I'm looking into buying my first ever serious backpack for hiking/large trips. I'm unsure of how large I should go. I currently own a 35 Liter bag, which was great for weekend trips when I was studying in Europe, but I had issues trying to do 10 day trips with it. So what is a good size? 75 Liters, 65 Liters, and 55 Liters seem to be the three most common sizes above 35 Liters. However, I've read a bunch of places that 75 Liters is too large for anything but the longest trips.

My current upcoming trip that is prompting this is the Trans-Mongolian railroad. I'm not doing the entire thing all at once on the train - I plan to stop at varying places, so I don't necessarily need to bring as much with me on the train as someone else might. My guess is I'll be doing it for 4-5 weeks. I know the weather can be a bit unpredictable this time of year, so I'll have a few extra clothing items. I'm sure I'll want to buy some things as well.

Does anyone have any experience with this? Did you do the Trans-Mongolian (or any Trans-Siberian variant) and find your bag to be too small or too large?

Should I get a 75 Liter, 65 Liter or 55 Liter bag? Thanks!

  • Hi, can you kindly provide more information that makes this a less opinion-based question? In the current format, the question is likely to be closed.
    – uncovery
    Commented May 20, 2014 at 5:27
  • @uncovery Not sure that there is anything more than experience/opinion to the answer. I'm looking for someone to tell me how big of a backpack I need, and, if 75 Liters (the largest common size it seems) is too large. Commented May 20, 2014 at 5:28
  • @uncovery I just edited it to make it more specific, as best I could. Commented May 20, 2014 at 5:33
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    It's still opinion based. "Did you find it too small or too large?" - you could get a "too small" answer and a "too large" answer, and then which one would you accept?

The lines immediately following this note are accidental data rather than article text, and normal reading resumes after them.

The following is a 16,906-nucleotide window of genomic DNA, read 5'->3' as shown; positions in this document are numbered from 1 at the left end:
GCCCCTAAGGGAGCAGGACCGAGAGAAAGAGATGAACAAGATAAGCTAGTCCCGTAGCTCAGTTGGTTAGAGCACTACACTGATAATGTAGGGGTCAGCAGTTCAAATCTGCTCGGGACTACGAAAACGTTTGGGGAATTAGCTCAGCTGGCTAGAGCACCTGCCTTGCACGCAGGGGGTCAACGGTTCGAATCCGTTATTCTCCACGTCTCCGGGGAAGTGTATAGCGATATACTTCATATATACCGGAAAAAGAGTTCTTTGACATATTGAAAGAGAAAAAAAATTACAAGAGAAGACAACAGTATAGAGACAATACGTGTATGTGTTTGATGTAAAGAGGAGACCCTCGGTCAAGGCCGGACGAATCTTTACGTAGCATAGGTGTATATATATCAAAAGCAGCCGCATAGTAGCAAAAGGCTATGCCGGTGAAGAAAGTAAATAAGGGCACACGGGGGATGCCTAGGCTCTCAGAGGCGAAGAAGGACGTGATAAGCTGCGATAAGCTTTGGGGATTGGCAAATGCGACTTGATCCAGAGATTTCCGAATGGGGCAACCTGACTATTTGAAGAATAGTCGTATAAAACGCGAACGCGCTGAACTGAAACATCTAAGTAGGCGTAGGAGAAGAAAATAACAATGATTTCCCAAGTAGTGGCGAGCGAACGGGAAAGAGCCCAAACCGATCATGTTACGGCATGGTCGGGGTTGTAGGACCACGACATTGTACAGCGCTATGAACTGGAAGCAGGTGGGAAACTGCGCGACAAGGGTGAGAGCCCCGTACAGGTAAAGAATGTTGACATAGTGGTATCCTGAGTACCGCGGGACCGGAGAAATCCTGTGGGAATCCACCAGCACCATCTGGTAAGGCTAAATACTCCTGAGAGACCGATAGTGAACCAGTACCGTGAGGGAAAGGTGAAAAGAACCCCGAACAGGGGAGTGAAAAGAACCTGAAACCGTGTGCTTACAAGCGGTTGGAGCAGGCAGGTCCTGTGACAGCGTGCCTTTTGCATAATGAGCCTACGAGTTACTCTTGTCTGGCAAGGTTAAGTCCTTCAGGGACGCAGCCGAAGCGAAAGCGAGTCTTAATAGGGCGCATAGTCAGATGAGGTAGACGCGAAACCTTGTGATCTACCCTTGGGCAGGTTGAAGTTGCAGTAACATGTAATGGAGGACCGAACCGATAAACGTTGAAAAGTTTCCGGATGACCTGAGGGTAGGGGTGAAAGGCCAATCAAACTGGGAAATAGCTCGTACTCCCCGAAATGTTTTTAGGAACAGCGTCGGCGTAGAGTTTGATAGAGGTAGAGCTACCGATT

– Mark Mayo
    Commented May 20, 2014 at 5:36
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    I feel it could still ask the same question but with a reword. "Will a 55 litre bag be big enough" for example, although you could still argue yes for just about any size. I did that trip 3 years ago and took a 75L, while my friend had 4 tshirts and some trousers for 4 months. It's subjective :/ I may still try to answer in a bit when I've got a chance, hopefully the answer can turn it around a bit.
    – Mark Mayo
    Commented May 20, 2014 at 5:48

3 Answers 3


Right, so after thinking about how I'd answer this...

Why packing is an individual thing

Each to their own. Some friends backpacked South America and New Zealand with day packs. Others take extra luggage and suitcases. It all depends on what you think you'll need. Odds are you'll overestimate - you never need everything. It's easier to pack less, and buy on the way as you go if you decide you really, really need something.

My packing for Mongolia

I did a trip from London to Mongolia over 4 months on public transport in 2011. I took a 75L pack on my back, and a small daypack on my front. The main reason is my electronics and my medicine - about a third of my pack was medicine.

Means of travel